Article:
Because Indonesia has well over 700 languages, it’s very complex for foreigners who reside here and study the language(s). Many say Bahasa Indonesian is an easy language to learn. Maybe it is / would be an easy language to learn, but you can’t learn only one language here. You have to become familiar with an assortment of languages, because you are surrounded by them all day long.

When we went to language school we could communicate freely with the teachers there, but when we went outside the school, we couldn’t understand the people, because nobody in real life speaks formal bahasa Indonesia. It is referred to as “book language.” If you want to sound like a book, use the formal language. If you want to sound like a real person, you need to use the common everyday street language, which is very different, and totally disregards grammatical rules.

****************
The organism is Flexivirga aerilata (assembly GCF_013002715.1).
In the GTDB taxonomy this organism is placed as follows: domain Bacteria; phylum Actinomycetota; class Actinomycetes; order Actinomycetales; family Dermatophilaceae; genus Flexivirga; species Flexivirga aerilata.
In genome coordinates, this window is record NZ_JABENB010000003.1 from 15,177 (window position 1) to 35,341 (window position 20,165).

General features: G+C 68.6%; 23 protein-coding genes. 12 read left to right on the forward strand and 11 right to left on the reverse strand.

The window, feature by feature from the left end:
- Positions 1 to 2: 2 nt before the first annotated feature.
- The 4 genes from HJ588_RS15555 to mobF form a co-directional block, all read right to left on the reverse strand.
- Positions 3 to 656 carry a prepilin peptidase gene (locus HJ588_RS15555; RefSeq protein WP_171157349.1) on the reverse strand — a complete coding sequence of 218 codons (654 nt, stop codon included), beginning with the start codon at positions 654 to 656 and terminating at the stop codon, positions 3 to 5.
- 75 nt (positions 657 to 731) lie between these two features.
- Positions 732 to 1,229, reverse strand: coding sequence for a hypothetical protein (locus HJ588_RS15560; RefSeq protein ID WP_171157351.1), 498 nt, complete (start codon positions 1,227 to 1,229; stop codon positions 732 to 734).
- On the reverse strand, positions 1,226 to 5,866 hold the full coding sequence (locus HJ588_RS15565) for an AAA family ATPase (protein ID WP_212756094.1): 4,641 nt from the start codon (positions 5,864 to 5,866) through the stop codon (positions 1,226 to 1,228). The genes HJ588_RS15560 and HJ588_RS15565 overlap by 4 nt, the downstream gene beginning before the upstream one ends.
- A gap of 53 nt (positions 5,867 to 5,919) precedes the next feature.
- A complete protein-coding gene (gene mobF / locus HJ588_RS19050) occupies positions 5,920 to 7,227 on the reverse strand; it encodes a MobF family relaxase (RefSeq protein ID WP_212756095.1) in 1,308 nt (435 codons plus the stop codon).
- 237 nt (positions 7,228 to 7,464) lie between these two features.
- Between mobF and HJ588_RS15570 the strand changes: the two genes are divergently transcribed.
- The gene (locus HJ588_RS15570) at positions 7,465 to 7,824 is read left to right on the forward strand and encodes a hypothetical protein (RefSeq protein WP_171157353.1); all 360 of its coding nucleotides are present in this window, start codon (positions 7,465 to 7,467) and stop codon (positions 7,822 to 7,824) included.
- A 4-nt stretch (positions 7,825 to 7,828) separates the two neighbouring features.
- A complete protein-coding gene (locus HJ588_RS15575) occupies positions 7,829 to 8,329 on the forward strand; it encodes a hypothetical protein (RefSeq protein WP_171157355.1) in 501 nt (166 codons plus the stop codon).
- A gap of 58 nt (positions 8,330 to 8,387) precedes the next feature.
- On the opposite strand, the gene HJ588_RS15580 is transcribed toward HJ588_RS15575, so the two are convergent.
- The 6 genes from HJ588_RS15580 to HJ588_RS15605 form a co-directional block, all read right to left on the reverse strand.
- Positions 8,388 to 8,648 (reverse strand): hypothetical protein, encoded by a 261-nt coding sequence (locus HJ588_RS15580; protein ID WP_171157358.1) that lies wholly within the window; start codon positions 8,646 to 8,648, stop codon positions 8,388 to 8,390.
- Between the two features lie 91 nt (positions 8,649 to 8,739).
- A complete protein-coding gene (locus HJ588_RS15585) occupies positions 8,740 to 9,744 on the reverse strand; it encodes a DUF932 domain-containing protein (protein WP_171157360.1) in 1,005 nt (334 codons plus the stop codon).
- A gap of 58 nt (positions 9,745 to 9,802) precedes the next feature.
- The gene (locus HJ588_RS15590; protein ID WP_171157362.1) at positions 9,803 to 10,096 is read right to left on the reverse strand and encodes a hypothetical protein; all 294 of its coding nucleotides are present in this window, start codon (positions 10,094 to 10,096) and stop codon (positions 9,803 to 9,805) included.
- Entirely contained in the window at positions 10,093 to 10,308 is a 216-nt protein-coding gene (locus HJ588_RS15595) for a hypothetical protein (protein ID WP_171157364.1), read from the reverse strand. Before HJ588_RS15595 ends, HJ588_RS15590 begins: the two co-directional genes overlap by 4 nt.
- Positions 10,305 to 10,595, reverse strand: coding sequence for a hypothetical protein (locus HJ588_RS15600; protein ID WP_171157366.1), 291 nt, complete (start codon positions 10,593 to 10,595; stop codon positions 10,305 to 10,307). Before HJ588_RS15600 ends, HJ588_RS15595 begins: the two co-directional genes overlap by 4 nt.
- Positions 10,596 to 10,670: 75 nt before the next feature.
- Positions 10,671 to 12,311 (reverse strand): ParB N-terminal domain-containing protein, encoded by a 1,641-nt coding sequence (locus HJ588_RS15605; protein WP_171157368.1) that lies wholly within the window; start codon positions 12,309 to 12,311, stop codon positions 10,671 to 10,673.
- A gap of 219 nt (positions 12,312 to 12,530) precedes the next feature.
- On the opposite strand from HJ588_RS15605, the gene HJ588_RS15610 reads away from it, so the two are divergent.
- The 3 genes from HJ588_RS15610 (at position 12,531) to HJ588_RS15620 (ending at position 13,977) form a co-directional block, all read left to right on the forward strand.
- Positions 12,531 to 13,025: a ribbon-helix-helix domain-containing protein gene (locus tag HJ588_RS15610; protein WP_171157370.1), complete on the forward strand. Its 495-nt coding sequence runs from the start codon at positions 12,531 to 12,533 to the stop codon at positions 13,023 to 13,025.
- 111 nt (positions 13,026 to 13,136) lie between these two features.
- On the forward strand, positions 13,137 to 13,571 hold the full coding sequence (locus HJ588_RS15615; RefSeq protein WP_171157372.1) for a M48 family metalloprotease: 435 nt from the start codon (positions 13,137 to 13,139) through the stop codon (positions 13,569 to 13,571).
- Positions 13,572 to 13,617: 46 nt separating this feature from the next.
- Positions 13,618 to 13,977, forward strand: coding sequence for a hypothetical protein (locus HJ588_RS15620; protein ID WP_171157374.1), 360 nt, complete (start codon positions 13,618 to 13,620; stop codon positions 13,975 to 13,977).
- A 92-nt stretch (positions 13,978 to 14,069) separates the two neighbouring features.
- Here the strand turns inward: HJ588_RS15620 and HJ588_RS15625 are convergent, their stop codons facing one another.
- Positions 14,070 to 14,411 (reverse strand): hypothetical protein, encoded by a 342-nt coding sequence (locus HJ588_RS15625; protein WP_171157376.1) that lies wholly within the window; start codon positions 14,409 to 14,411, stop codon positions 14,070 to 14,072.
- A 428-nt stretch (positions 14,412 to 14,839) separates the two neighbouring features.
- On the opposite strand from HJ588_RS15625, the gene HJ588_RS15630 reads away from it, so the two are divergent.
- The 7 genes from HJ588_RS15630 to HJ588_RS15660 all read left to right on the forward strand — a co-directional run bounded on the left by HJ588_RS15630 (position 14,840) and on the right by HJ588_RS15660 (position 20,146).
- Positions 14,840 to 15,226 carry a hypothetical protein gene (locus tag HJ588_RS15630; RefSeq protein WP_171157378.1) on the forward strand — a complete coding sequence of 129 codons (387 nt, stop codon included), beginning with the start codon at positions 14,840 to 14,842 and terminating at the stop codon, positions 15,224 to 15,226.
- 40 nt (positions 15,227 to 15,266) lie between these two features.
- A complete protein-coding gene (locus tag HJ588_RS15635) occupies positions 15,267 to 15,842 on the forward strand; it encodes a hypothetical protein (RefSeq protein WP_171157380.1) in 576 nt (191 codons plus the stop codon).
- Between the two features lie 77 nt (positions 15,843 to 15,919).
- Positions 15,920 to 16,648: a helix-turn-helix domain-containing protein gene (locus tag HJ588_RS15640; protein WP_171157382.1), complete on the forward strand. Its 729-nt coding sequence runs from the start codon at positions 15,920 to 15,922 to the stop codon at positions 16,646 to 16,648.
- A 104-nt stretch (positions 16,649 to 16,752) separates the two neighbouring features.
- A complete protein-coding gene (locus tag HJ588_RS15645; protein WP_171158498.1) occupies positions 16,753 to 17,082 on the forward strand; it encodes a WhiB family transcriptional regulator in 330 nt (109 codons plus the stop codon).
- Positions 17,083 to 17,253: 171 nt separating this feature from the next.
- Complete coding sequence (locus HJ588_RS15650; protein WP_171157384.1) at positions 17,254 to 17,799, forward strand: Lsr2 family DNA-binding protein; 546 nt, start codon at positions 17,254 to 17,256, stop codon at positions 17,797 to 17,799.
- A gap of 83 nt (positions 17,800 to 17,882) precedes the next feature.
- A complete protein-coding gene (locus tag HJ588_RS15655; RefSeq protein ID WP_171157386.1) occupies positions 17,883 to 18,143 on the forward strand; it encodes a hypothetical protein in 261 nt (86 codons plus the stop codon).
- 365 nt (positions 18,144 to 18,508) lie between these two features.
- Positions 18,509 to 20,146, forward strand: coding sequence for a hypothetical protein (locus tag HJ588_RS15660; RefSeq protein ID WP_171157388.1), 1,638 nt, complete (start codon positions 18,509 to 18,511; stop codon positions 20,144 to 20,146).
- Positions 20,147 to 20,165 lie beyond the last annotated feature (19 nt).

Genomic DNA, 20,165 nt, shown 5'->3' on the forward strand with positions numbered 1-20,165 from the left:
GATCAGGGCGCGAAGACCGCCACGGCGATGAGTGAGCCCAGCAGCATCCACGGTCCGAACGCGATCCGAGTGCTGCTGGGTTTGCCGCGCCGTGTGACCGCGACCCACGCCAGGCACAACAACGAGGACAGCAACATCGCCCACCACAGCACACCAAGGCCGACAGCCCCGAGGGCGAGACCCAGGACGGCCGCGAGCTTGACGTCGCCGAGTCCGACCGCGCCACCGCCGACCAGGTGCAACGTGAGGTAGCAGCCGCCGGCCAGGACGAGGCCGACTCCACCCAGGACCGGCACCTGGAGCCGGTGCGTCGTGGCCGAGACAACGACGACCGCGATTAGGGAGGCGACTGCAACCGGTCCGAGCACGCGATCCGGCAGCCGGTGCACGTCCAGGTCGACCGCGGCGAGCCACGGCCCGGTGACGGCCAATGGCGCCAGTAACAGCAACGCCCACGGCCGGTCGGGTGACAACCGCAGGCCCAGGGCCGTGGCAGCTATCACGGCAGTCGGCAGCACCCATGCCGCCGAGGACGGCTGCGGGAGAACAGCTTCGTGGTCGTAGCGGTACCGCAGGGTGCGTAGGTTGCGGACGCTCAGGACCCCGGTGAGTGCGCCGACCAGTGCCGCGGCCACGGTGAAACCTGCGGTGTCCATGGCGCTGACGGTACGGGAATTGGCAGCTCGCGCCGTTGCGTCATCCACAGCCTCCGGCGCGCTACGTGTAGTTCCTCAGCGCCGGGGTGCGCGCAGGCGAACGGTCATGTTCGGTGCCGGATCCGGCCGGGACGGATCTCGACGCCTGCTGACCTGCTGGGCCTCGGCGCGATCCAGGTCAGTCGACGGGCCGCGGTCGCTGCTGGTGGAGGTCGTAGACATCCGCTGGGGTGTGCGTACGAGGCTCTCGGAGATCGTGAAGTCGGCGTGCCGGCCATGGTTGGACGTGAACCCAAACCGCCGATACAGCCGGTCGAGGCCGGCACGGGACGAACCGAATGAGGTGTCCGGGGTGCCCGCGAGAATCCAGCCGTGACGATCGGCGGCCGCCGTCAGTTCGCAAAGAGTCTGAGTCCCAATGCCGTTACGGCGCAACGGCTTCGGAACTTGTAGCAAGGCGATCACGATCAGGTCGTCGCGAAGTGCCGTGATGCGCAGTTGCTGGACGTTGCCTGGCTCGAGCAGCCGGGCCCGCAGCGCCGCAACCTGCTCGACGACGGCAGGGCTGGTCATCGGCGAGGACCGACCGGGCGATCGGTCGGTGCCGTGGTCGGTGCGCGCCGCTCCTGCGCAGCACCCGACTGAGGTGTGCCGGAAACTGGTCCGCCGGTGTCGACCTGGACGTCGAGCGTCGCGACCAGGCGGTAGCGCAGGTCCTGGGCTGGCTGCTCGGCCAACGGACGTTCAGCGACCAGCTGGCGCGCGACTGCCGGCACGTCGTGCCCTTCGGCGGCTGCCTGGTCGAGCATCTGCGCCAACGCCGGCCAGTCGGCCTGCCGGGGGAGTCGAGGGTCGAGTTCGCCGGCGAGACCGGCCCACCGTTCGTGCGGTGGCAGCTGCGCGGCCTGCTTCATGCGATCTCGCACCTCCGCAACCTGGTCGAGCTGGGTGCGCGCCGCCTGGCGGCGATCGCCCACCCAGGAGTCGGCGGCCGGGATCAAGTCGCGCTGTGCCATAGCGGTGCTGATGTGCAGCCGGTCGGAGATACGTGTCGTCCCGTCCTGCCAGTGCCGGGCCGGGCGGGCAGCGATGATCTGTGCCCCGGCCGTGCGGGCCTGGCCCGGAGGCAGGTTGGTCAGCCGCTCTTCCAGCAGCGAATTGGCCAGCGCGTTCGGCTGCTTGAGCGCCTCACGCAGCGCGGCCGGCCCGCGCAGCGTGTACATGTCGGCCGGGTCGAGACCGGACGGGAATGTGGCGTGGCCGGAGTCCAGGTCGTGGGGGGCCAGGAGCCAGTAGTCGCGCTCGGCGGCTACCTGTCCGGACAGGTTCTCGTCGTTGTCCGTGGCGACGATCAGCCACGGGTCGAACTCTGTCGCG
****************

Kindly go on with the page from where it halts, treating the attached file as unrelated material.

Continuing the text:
Another challenge is that you are in contact with people of many different ethnic groups. They will commonly mix their ethnic group’s language with Bahasa Indonesia, or even mix multiple languages when they speak.

Where we are living now, in the city of Jambi, on the island of Sumatra, all of our neighbors are Javanese, and when they speak with us, they frequently mix the Javanese language with Bahasa Indonesia. Then, the majority ethnic group in the Jambi Province, the Jambinese people, they have their own take on the language as well. When they speak, they change the letter “a” into an “o.” That really throws the foreigner who is trying to learn the language. You will also hear Mandarin used everyday outside your home (we hear it from morning till night, because our neighbors are Chinese).

To adapt to Indonesia life, you almost have to become acquainted with several languages. If you don’t, you will never be able to fully comprehend what is going on around you.